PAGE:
Maine’s poets tackle the times in new book, ‘ENOUGH!’

Bob Dylan wrote in the turmoil of the 1960s, “Come writers and critics, Who prophesize with your pen, And keep your eyes wide, The chance won’t come again…”

Times of struggle and protest have come again, and here in Maine, 27 poets and a documentary photographer have answered the call to capture the moment in a new book, “ENOUGH!” published by Littoral Books in Portland. The volume takes on the issue of racism in America, the Black Lives Matter protests and the feeling of life in the pandemic of 2020. It includes photographs of Portland protests by documentary photographer Nicholas Gervin.

Among the poets featured in this book are some of our own Midcoast neighbors.

Laura Bonazzoli, of Rockport, contributed “At the George Floyd Memorial Protest, June 19, 2020, Rockland, Maine.”

In the poem she describes the sensation of lying down in the street, something she had never done before this protest, and the emotions it stirs.

“It feels like fear, feels like humiliation, like being a child when your father takes off his belt…”

During this event, the participants spent eight minutes and 46 seconds face-down in the street, remembering the amount of time a police officer knelt on George Floyd’s neck, killing him, in Minneapolis. The murder sparked protests across the country and even in other parts of the world.

“I had such an unexpected response to it that I felt compelled to try to capture the experience,” Bonazzoli said. “…The transformation that seemed to occur to us, as a group, the way the experience of lying in the street transcended our individuality and, I believe, enabled us to experience for 8 minutes and 46 seconds our shared humanity – including our shared grief, love, and resolve.”

In August, she read the poem in a virtual event sponsored by the Poet’s Corner, and Claire Millikin, one of the editors of the book, sent her an email, inviting her to submit.

“I was one of those naive Americans who believed that the election of Barack Obama meant we were entering a post-racial era,” she said. “But the disparities in health, income, housing, education, etc. continued, and so did the killings: George Floyd, Breonna Taylor, Tamir Rice… just a few of so many we must never allow ourselves to forget.”

Ellen Goldsmith of Cushing contributed multiple poems. In one, she talks about a time when she did not speak out when ordered as a teacher not to present a “rabble-rousing” essay to her students. In another, “Changing the Metaphors,” she addresses the reasons for toppling confederate statues.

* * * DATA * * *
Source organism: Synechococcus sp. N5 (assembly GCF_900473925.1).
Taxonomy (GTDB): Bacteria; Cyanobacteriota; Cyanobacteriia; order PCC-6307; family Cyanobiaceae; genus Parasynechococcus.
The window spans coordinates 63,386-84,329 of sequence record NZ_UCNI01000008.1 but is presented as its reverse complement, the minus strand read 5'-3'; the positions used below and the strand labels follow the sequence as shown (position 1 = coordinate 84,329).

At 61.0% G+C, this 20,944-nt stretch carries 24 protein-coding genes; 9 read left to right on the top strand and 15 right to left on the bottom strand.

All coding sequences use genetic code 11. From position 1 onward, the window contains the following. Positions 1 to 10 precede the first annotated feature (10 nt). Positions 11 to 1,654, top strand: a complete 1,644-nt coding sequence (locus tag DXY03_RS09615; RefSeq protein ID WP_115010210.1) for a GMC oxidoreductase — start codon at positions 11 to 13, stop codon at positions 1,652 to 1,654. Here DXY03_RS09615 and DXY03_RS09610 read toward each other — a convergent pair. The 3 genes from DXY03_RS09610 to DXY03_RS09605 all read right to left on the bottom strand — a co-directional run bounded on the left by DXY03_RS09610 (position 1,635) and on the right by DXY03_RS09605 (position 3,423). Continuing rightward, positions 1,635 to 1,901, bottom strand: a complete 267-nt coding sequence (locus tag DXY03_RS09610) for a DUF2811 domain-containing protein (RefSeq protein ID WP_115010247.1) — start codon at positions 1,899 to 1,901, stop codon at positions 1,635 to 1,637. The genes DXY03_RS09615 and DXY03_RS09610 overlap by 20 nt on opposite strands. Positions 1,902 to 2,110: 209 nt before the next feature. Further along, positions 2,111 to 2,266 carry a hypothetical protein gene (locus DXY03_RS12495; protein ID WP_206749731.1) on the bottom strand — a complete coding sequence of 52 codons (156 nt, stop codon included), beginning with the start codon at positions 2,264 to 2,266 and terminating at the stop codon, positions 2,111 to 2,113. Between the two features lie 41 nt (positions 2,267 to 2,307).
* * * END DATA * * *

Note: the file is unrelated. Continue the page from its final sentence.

“It is shocking that it hasn’t been shocking, the treatment of black people in America,” she said. “Let’s hope this wake-up call spurs poetry and action.”

Former Rockland Poet Laureate Carol Bachofner also submitted poems to the book including, “We’ve been too long asleep in the graveyards of our history.”

“The world is at the window,” she wrote, “watching, ear cupped to the sound drowning out the lies at last.”

The poem continues, “What I sought on the bridge in Selma, chained to the fence at Seabrook Nuclear Plant, what I sought from my small town in Maine and what I seek still is the absence of absence.”

“What I hope people will take away from this collection – an understanding of why protests for racial justice and economic equality are necessary,” said ENOUGH! editor Agnes Bushell, “what it feels like to participate in such a protest, what it feels like to be a Black or Brown or Indigenous person living in Maine, what it feels like to live through a pandemic, what living here has been feeling like for these 27 poets since the pandemic and protests began in the spring.”

“I actually hope that the world will change so much for the better soon that another book of protest poems inspired by the murder of a Black man by the police and a pandemic won’t actually be necessary,” Bushell said. “…Our other important book focusing on social and economic justice is ‘A Dangerous New World: Maine Voices on the Climate Crisis,’ which we published last December.”

Learn more about “ENOUGH!” and the work of Maine’s poets at

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